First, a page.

September 25, 2023

Assessment of caffeine intake in groups of pregnant and breastfeeding women: A cross-sectional analysis

A Lisowska et al, 2023. Assessment of caffeine intake in groups of pregnant and breastfeeding women: A cross-sectional analysis, Clin Nutrition ESPEN.


Background & aims: Caffeine is commonly consumed by pregnant and breastfeeding women. The maximum safe dose of caffeine in their diet is 200 mg per day, according to the European Food Safety Authority. The purpose of this study was to assess the consumption of caffeinated products by pregnant and breastfeeding women, as well as to estimate their caffeine intake.

Methods: The number of subjects who qualified for the study was 1112 women, of whom 401 were pregnant and 711 were breastfeeding. The research was conducted with the use of a questionnaire, which included information about food frequency and history of consumption of caffeinated products during the past 3 days.

Results: The median (interquartile range) daily caffeine intake among pregnant women was 114.5 (57.6-202.8) mg, and the level of caffeine intake increased with the duration of pregnancy (p < 0.001). For breastfeeding women it was 193.7 (100.5-324.8) mg/d. The majority of participants (58.9%) were not able to correctly identify the safe amount of caffeine in their diets. It was observed that the intake of 73.8% of pregnant women and 51.9% of breastfeeding women fit within the safe range (0-200 mg/d). The main sources of caffeine were ground coffee, black tea, and instant coffee. For 63,6% of women knowledge about nutrition and supplementation came most often from blogs and social media run by medical professionals. Pleasure was the main reason for drinking coffee and tea.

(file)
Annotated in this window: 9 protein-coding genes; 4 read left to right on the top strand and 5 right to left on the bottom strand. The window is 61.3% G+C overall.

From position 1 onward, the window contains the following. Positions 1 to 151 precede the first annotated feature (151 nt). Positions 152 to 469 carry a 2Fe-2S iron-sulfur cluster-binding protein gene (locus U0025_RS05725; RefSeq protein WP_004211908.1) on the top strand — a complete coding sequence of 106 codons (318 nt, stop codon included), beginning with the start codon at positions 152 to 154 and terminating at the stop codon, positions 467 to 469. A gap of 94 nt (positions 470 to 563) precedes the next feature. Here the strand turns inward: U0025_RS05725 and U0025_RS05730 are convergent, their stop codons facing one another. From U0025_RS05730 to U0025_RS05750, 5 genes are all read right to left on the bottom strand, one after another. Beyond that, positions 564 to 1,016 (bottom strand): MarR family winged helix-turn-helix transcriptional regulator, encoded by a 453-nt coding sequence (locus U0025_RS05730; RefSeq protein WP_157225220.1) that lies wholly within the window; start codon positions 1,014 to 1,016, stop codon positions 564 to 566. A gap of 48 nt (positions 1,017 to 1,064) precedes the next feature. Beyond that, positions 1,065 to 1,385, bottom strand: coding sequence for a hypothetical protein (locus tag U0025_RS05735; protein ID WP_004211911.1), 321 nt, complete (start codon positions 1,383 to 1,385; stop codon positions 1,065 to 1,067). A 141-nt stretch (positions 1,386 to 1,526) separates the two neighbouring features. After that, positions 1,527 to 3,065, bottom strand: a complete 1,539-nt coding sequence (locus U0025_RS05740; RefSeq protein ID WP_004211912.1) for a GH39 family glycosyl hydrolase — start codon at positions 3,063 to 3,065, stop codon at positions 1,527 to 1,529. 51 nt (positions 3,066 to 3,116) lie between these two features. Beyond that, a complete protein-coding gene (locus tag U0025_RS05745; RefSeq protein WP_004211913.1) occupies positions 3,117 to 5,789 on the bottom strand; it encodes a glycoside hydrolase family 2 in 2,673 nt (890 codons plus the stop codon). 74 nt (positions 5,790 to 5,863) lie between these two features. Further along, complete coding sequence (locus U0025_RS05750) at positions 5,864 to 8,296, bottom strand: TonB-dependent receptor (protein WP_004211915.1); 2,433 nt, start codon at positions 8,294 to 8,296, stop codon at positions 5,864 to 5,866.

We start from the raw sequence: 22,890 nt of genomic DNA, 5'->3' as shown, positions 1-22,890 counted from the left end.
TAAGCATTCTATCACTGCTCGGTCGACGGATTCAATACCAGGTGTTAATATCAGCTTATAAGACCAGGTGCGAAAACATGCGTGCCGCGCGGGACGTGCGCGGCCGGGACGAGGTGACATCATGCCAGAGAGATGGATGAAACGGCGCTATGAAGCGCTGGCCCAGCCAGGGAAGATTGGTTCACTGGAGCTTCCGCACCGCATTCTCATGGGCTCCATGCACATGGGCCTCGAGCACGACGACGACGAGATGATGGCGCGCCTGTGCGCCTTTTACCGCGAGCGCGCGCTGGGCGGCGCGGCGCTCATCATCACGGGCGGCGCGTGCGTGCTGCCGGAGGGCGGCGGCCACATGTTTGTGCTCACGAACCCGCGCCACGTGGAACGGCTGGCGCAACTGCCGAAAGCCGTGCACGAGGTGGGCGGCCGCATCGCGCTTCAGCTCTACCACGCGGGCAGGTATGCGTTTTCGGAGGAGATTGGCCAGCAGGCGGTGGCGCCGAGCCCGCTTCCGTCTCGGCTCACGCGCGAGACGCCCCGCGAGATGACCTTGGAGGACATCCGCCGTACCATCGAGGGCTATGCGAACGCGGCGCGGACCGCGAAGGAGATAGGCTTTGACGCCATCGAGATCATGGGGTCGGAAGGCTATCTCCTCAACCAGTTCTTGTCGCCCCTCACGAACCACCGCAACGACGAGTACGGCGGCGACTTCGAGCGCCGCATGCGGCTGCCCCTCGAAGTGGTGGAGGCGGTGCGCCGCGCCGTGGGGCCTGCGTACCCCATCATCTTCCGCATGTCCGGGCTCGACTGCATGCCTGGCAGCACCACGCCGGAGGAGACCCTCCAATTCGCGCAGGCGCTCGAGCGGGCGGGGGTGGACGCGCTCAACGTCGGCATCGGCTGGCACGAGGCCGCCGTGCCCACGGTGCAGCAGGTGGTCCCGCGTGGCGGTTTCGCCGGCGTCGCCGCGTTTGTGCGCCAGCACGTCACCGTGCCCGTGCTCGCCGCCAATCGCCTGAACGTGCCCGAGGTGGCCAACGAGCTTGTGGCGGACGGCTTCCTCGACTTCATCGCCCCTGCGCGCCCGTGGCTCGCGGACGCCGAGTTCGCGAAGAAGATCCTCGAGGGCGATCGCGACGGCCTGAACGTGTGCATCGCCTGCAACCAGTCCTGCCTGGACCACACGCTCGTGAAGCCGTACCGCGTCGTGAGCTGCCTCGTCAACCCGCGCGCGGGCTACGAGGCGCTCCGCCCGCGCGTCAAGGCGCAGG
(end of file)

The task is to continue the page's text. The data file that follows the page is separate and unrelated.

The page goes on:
Conclusion: Most pregnant women did not exceed the recommended maximum daily dose of caffeine, while breastfeeding women often did.

Modtag nyhedsbrev

Ja tak, jeg vil gerne modtage nyhedsbrev, når der er noget nyt om kaffe og helbred.